The Atlanta Braves’ 42-year relationship with the city of Richmond will come to an end following the 2008 season when the club packs up its Triple-A affiliate and moves to the Atlanta suburb of Gwinnett County.
Dissatisfaction with Richmond’s antiquated stadium and frustration in the slow pace of building a replacement coupled with Gwinnett’s eagerness to land a team and construct a new ballpark was at the heart of Atlanta’s decision to relocate its International League club.
"We began discussions two months ago (with Gwinnett officials) and we have a deal done," Braves executive vice president of business operations Mike Plant said, comparing the process to the eight years of negotiations for a new ballpark with Richmond, during a conference call with Richmond-area media.
When asked if Richmond’s inability to bring in a new stadium was the reason the team is leaving town, Plant replied that "pretty much sums it up."
"Look at the fact that we will be playing baseball in a brand new facility in April 2009," Plant said.
The deal was cemented Tuesday afternoon when the Gwinnett County Commission purchased a 12-acre parcel of land from a private owner for $5 million and signed a 30-year lease with the Braves. The county agreed to build an estimated $38 million stadium, with construction slated to begin in April and completed by March 2009. The Braves will pay the county $250,000 a year to rent the stadium.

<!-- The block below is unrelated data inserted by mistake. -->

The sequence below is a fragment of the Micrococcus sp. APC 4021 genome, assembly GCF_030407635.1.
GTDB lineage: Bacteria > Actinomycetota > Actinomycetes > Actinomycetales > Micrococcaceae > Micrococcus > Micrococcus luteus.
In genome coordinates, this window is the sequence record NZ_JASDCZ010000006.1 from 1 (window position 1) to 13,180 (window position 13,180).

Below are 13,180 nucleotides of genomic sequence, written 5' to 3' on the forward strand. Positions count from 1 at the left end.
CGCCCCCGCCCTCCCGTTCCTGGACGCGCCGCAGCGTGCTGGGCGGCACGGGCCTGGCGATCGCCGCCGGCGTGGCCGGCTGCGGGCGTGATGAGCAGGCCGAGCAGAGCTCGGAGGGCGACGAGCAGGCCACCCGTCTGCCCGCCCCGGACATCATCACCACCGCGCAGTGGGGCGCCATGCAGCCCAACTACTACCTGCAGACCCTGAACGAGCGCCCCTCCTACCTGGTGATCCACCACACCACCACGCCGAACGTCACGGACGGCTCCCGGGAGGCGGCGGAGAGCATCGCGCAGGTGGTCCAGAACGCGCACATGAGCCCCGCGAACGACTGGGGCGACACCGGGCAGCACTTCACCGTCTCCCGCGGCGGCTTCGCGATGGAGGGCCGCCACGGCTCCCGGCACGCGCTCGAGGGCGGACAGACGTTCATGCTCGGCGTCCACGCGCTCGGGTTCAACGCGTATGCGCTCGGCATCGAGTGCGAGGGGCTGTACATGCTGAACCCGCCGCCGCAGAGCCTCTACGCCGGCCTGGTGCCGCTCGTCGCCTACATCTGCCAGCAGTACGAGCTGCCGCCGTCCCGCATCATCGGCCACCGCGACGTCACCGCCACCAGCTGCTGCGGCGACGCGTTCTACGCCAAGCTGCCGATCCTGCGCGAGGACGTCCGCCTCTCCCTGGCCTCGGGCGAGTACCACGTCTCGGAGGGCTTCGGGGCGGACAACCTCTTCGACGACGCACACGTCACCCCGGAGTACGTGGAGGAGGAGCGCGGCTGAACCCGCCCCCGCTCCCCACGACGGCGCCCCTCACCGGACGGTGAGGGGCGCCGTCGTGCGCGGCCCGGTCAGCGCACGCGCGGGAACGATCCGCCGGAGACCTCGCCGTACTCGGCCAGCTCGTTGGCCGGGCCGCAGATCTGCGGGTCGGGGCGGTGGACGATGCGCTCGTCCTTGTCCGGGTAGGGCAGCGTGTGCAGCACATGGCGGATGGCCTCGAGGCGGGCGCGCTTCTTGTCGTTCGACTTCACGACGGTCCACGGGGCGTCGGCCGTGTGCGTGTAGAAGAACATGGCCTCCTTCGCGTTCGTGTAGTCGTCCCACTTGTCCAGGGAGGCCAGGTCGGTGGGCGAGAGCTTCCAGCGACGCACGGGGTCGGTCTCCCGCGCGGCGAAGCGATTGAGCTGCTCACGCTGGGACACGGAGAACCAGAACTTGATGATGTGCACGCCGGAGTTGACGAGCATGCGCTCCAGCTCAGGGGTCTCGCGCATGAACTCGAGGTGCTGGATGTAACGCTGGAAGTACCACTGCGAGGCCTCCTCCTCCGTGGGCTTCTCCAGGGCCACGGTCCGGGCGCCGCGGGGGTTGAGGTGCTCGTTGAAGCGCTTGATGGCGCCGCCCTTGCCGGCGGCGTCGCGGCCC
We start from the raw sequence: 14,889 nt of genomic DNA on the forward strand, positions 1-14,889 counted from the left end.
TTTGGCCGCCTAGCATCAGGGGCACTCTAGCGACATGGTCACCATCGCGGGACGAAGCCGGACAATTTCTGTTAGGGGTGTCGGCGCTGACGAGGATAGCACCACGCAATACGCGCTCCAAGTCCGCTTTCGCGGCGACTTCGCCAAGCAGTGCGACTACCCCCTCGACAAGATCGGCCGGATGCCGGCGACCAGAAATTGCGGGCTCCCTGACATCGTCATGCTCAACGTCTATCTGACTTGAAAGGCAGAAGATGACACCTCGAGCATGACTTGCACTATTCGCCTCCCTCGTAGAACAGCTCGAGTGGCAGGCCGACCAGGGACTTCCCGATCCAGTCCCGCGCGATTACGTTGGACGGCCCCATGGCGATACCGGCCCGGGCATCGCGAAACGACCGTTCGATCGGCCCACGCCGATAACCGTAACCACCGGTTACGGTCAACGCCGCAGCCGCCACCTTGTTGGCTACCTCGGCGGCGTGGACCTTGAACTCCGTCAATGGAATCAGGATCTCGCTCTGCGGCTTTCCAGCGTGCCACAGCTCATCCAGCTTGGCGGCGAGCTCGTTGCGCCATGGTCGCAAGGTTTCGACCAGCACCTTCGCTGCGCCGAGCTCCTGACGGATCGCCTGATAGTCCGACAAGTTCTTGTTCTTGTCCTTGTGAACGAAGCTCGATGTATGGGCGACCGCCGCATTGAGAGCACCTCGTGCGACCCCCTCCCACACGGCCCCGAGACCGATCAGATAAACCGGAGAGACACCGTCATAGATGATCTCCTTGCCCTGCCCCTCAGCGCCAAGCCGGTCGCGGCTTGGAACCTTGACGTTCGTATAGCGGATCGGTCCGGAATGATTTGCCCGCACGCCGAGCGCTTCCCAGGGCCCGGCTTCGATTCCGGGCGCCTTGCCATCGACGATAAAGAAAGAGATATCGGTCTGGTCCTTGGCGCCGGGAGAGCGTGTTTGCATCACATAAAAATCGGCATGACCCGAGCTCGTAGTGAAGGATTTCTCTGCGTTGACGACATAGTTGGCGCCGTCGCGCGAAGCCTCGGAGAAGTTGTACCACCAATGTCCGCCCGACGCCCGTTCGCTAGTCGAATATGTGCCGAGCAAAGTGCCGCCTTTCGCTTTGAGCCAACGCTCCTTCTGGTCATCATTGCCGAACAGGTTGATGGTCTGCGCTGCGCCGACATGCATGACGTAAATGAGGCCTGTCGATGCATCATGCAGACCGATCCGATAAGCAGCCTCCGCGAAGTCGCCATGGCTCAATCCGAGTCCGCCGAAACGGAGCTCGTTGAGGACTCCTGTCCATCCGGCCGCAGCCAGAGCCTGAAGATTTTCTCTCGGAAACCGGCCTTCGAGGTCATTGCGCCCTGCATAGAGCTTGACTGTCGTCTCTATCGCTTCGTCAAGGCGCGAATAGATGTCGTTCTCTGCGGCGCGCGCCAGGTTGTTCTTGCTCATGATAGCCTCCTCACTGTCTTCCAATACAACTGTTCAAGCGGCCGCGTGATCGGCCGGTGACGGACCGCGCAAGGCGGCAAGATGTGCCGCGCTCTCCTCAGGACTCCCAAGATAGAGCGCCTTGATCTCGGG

Plant said the team will be called the Gwinnett Braves and that he does not anticipate any problems attracting a fan base in a market with a major league club just 30 miles away.
The Braves had been in discussions for eight years with Richmond officials regarding a new ballpark or a renovation of The Diamond, which was built in 1985 and is the third-oldest stadium in the 14-team International League. Plant described it as "probably the worst facility in Triple-A baseball today."
"We weren’t servicing our fans and we weren’t servicing our players," Plant said.
Despite Richmond officials announcing on Monday a plan for a 60-acre downtown renovation that would include demolishing The Diamond and building a new 8,000-seat stadium., Plant said that he "didn’t see a clear end in sight" to the process.
"We’ve had a lot of delays and lack of clarity in financing," Plant said.
Even with the team’s sudden departure, Plant said the Braves look back fondly on their relationship with Richmond.
"We’ve got a lot of loyal fans and great support in the community," Plant said. "It is never an easy decision when you have to vacate a place when you have had that much history and that many positive experiences. This decision was not an easy one. We have a lot of emotional attachment to the community."
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